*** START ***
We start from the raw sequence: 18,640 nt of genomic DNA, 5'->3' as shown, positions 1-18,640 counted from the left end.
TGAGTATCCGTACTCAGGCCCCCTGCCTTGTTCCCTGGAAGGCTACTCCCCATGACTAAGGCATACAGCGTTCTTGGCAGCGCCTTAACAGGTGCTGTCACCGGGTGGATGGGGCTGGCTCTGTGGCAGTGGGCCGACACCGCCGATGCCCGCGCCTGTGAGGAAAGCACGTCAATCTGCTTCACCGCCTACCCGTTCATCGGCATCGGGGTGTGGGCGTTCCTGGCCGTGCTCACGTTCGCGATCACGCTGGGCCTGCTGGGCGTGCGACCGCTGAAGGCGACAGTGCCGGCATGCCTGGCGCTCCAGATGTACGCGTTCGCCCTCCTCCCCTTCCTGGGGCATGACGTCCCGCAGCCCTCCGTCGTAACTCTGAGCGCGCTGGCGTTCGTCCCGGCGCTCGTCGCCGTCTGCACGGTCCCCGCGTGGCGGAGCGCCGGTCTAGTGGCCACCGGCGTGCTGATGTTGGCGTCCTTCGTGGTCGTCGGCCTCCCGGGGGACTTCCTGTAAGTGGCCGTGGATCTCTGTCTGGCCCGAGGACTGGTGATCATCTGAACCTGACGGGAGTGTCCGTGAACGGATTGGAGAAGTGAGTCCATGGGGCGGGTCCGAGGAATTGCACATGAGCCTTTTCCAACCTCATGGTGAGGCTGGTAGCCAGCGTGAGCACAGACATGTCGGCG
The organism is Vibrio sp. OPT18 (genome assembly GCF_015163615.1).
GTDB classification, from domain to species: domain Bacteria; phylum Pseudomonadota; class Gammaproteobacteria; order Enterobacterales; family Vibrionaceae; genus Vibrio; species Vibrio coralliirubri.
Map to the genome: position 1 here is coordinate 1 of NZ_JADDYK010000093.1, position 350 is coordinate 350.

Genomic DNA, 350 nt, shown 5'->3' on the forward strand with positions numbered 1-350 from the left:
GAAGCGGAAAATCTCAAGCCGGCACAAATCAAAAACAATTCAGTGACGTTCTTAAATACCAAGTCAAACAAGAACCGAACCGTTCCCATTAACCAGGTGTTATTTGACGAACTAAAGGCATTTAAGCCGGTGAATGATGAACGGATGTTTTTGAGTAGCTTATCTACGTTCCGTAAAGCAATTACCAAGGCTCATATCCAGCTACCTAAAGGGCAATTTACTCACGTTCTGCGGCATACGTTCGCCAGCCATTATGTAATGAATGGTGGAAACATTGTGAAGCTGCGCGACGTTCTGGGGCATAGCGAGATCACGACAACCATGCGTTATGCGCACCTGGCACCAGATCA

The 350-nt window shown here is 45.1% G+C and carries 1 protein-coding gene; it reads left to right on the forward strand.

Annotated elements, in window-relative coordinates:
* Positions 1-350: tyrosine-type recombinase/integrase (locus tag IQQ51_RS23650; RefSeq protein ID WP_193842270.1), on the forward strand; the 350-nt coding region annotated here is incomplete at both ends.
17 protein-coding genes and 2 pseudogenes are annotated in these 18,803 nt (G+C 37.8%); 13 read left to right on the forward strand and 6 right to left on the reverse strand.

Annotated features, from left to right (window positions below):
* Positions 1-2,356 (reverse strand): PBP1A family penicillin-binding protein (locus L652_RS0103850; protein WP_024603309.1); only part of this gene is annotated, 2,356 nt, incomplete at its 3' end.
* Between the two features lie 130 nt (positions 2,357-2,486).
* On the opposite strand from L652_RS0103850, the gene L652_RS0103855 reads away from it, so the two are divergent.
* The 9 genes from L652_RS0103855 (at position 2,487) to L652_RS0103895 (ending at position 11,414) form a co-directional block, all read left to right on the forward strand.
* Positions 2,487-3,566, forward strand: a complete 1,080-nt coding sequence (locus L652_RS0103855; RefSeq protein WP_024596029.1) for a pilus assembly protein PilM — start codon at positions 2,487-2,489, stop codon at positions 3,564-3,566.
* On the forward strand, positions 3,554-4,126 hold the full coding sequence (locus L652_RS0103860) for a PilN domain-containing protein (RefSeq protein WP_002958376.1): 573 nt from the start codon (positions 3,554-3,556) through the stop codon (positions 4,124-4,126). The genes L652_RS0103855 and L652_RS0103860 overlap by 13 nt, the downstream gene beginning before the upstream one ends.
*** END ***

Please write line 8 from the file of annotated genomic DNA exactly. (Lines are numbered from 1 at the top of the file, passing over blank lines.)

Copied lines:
The 350-nt window shown here is 45.1% G+C and carries 1 protein-coding gene; it reads left to right on the forward strand.